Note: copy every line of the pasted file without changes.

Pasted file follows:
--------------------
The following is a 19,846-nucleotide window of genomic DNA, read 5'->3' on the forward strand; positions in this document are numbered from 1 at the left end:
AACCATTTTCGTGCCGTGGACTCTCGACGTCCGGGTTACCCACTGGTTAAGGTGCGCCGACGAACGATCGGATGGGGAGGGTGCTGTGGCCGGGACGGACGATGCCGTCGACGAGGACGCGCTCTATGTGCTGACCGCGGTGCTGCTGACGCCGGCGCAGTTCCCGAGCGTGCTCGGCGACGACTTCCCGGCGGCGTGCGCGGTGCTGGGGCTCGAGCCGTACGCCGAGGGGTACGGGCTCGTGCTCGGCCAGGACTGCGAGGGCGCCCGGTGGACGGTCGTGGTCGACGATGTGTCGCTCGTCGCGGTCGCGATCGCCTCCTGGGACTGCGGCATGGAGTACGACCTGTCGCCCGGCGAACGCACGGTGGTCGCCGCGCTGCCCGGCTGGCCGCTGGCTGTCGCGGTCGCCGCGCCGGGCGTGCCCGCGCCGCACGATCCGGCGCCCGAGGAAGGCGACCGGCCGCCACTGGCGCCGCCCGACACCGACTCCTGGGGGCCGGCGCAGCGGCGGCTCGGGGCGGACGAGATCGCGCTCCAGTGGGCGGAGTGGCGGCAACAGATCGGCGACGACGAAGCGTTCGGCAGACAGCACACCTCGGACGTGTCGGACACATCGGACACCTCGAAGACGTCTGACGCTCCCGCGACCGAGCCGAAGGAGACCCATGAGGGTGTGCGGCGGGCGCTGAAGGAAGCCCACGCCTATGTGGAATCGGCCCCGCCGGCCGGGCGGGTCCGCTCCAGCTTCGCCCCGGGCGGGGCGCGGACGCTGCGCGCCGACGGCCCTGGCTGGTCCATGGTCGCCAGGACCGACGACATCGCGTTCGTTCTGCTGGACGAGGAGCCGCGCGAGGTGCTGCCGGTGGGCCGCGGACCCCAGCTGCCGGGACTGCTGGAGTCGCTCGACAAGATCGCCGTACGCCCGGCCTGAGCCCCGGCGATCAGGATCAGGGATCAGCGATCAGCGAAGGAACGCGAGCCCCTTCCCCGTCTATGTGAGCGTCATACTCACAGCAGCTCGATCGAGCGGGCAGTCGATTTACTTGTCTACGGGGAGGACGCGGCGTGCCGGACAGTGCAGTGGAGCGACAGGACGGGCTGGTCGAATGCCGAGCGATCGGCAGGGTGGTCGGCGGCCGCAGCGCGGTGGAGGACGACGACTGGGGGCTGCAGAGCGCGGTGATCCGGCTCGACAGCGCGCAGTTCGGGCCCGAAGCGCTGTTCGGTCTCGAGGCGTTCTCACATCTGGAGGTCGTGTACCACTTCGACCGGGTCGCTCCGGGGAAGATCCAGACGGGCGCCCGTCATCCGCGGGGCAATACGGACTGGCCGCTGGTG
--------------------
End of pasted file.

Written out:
The following is a 19,846-nucleotide window of genomic DNA, read 5'->3' on the forward strand; positions in this document are numbered from 1 at the left end:
AACCATTTTCGTGCCGTGGACTCTCGACGTCCGGGTTACCCACTGGTTAAGGTGCGCCGACGAACGATCGGATGGGGAGGGTGCTGTGGCCGGGACGGACGATGCCGTCGACGAGGACGCGCTCTATGTGCTGACCGCGGTGCTGCTGACGCCGGCGCAGTTCCCGAGCGTGCTCGGCGACGACTTCCCGGCGGCGTGCGCGGTGCTGGGGCTCGAGCCGTACGCCGAGGGGTACGGGCTCGTGCTCGGCCAGGACTGCGAGGGCGCCCGGTGGACGGTCGTGGTCGACGATGTGTCGCTCGTCGCGGTCGCGATCGCCTCCTGGGACTGCGGCATGGAGTACGACCTGTCGCCCGGCGAACGCACGGTGGTCGCCGCGCTGCCCGGCTGGCCGCTGGCTGTCGCGGTCGCCGCGCCGGGCGTGCCCGCGCCGCACGATCCGGCGCCCGAGGAAGGCGACCGGCCGCCACTGGCGCCGCCCGACACCGACTCCTGGGGGCCGGCGCAGCGGCGGCTCGGGGCGGACGAGATCGCGCTCCAGTGGGCGGAGTGGCGGCAACAGATCGGCGACGACGAAGCGTTCGGCAGACAGCACACCTCGGACGTGTCGGACACATCGGACACCTCGAAGACGTCTGACGCTCCCGCGACCGAGCCGAAGGAGACCCATGAGGGTGTGCGGCGGGCGCTGAAGGAAGCCCACGCCTATGTGGAATCGGCCCCGCCGGCCGGGCGGGTCCGCTCCAGCTTCGCCCCGGGCGGGGCGCGGACGCTGCGCGCCGACGGCCCTGGCTGGTCCATGGTCGCCAGGACCGACGACATCGCGTTCGTTCTGCTGGACGAGGAGCCGCGCGAGGTGCTGCCGGTGGGCCGCGGACCCCAGCTGCCGGGACTGCTGGAGTCGCTCGACAAGATCGCCGTACGCCCGGCCTGAGCCCCGGCGATCAGGATCAGGGATCAGCGATCAGCGAAGGAACGCGAGCCCCTTCCCCGTCTATGTGAGCGTCATACTCACAGCAGCTCGATCGAGCGGGCAGTCGATTTACTTGTCTACGGGGAGGACGCGGCGTGCCGGACAGTGCAGTGGAGCGACAGGACGGGCTGGTCGAATGCCGAGCGATCGGCAGGGTGGTCGGCGGCCGCAGCGCGGTGGAGGACGACGACTGGGGGCTGCAGAGCGCGGTGATCCGGCTCGACAGCGCGCAGTTCGGGCCCGAAGCGCTGTTCGGTCTCGAGGCGTTCTCACATCTGGAGGTCGTGTACCACTTCGACCGGGTCGCTCCGGGGAAGATCCAGACGGGCGCCCGTCATCCGCGGGGCAATACGGACTGGCCGCTGGTG